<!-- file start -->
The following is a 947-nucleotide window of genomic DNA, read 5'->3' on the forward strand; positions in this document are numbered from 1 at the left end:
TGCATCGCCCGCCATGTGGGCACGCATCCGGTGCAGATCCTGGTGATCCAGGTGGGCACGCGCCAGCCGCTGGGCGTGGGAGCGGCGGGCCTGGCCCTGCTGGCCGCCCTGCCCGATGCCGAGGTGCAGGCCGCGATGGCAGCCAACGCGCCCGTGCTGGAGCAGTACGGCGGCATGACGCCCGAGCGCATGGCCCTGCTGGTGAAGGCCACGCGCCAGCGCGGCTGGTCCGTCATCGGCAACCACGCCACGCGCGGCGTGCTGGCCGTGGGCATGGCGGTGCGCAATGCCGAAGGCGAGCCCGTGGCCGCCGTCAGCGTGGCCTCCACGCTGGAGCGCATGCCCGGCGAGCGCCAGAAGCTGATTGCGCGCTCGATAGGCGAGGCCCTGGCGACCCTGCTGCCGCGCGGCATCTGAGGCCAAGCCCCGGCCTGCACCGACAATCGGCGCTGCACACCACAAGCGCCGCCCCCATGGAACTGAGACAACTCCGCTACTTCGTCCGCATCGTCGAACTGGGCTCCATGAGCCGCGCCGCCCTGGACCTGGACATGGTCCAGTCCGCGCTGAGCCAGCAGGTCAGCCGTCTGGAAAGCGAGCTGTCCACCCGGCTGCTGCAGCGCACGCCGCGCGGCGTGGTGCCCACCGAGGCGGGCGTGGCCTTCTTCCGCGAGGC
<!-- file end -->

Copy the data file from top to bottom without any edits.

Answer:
The following is a 947-nucleotide window of genomic DNA, read 5'->3' on the forward strand; positions in this document are numbered from 1 at the left end:
TGCATCGCCCGCCATGTGGGCACGCATCCGGTGCAGATCCTGGTGATCCAGGTGGGCACGCGCCAGCCGCTGGGCGTGGGAGCGGCGGGCCTGGCCCTGCTGGCCGCCCTGCCCGATGCCGAGGTGCAGGCCGCGATGGCAGCCAACGCGCCCGTGCTGGAGCAGTACGGCGGCATGACGCCCGAGCGCATGGCCCTGCTGGTGAAGGCCACGCGCCAGCGCGGCTGGTCCGTCATCGGCAACCACGCCACGCGCGGCGTGCTGGCCGTGGGCATGGCGGTGCGCAATGCCGAAGGCGAGCCCGTGGCCGCCGTCAGCGTGGCCTCCACGCTGGAGCGCATGCCCGGCGAGCGCCAGAAGCTGATTGCGCGCTCGATAGGCGAGGCCCTGGCGACCCTGCTGCCGCGCGGCATCTGAGGCCAAGCCCCGGCCTGCACCGACAATCGGCGCTGCACACCACAAGCGCCGCCCCCATGGAACTGAGACAACTCCGCTACTTCGTCCGCATCGTCGAACTGGGCTCCATGAGCCGCGCCGCCCTGGACCTGGACATGGTCCAGTCCGCGCTGAGCCAGCAGGTCAGCCGTCTGGAAAGCGAGCTGTCCACCCGGCTGCTGCAGCGCACGCCGCGCGGCGTGGTGCCCACCGAGGCGGGCGTGGCCTTCTTCCGCGAGGC